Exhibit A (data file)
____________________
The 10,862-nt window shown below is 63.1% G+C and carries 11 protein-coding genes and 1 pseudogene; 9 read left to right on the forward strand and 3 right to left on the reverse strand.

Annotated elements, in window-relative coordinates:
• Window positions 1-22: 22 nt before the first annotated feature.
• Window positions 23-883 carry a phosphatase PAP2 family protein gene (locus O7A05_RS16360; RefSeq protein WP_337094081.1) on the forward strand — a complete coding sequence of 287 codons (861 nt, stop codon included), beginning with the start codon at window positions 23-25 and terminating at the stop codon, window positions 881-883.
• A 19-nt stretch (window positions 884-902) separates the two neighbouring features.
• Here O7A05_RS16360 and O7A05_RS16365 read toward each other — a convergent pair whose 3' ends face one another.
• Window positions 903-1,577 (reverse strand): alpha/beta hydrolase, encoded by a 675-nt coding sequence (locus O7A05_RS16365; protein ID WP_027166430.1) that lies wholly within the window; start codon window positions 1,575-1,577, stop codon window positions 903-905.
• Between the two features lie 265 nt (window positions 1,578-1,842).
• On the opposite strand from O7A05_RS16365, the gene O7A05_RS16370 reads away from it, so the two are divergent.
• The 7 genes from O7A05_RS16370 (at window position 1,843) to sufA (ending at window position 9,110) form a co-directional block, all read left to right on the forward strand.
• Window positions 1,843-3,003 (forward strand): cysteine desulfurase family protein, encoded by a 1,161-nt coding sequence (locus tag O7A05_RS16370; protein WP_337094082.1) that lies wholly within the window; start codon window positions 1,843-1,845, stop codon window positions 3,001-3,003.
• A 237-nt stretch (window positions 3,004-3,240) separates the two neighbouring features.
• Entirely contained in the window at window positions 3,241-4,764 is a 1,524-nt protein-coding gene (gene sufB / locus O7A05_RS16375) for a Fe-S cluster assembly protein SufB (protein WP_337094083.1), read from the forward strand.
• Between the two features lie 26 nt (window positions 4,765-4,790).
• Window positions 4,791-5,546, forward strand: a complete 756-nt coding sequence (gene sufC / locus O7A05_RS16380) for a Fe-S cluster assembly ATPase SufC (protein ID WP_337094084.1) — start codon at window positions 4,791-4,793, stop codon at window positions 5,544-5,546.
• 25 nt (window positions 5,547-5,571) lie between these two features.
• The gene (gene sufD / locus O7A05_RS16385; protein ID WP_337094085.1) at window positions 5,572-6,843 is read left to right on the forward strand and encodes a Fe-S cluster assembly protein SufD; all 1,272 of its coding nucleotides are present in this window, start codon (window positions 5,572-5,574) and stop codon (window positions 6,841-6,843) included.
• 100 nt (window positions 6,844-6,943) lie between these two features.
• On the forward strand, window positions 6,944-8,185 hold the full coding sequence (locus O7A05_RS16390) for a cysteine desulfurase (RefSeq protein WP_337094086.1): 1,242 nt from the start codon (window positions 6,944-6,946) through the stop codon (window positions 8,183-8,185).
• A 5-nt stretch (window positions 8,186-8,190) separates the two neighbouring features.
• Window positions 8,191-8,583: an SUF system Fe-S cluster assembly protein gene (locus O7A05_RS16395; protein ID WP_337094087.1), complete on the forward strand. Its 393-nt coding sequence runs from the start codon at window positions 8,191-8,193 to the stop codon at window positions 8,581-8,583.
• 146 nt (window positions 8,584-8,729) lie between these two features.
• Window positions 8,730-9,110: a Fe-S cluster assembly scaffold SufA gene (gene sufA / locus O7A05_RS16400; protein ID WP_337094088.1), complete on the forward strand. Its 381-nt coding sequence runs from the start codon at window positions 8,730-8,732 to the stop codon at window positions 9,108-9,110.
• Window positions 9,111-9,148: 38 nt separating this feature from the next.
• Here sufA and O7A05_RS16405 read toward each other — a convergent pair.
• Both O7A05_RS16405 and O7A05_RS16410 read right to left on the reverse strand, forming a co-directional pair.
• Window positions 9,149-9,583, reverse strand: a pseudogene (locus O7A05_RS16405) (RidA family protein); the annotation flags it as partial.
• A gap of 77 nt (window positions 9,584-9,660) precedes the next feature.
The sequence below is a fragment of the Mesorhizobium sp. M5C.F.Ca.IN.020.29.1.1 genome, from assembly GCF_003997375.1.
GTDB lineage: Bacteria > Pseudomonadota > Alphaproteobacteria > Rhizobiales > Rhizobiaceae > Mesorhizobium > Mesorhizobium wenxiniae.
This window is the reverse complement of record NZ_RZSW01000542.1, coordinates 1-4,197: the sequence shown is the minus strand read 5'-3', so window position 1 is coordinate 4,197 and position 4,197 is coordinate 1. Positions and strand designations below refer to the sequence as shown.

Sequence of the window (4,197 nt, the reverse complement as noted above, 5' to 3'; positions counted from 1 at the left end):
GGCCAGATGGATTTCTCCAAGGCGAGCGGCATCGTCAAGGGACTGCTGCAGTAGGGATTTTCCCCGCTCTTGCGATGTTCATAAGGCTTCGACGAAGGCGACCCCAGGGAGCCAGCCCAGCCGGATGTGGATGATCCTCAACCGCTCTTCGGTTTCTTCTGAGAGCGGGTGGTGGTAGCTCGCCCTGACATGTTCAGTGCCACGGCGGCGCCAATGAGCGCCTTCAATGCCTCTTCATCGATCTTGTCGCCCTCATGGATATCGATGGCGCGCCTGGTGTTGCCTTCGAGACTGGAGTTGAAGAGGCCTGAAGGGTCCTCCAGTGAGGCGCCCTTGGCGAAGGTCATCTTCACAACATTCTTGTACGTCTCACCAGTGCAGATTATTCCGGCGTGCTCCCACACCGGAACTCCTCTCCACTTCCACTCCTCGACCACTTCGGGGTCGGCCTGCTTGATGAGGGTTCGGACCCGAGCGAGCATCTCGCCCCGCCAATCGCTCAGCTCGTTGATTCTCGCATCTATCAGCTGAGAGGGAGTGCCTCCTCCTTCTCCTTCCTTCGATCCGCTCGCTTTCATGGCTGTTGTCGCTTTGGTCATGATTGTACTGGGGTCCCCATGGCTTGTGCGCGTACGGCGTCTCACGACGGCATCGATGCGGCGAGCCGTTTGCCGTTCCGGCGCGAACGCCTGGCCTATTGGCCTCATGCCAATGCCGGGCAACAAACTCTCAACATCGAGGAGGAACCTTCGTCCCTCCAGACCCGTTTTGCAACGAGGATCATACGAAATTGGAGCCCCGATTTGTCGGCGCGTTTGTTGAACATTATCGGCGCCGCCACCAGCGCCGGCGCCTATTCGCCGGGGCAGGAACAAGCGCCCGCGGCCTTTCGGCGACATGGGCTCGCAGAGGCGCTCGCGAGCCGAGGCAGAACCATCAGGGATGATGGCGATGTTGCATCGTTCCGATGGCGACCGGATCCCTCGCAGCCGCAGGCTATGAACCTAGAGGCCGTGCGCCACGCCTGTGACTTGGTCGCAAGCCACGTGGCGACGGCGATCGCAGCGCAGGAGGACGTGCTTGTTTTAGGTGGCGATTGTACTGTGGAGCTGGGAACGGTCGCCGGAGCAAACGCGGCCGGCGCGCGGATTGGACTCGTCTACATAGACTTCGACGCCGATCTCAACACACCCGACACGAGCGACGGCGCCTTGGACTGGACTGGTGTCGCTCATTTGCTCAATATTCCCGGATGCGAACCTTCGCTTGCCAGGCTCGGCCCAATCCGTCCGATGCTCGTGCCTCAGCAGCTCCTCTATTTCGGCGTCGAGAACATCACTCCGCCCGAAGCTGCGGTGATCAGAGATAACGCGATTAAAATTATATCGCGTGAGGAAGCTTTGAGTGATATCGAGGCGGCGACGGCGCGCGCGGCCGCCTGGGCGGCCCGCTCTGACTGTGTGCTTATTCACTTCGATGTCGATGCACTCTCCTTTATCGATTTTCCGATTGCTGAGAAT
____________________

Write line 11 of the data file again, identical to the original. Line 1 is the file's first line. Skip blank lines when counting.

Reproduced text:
• Window positions 1,843-3,003 (forward strand): cysteine desulfurase family protein, encoded by a 1,161-nt coding sequence (locus tag O7A05_RS16370; protein WP_337094082.1) that lies wholly within the window; start codon window positions 1,843-1,845, stop codon window positions 3,001-3,003.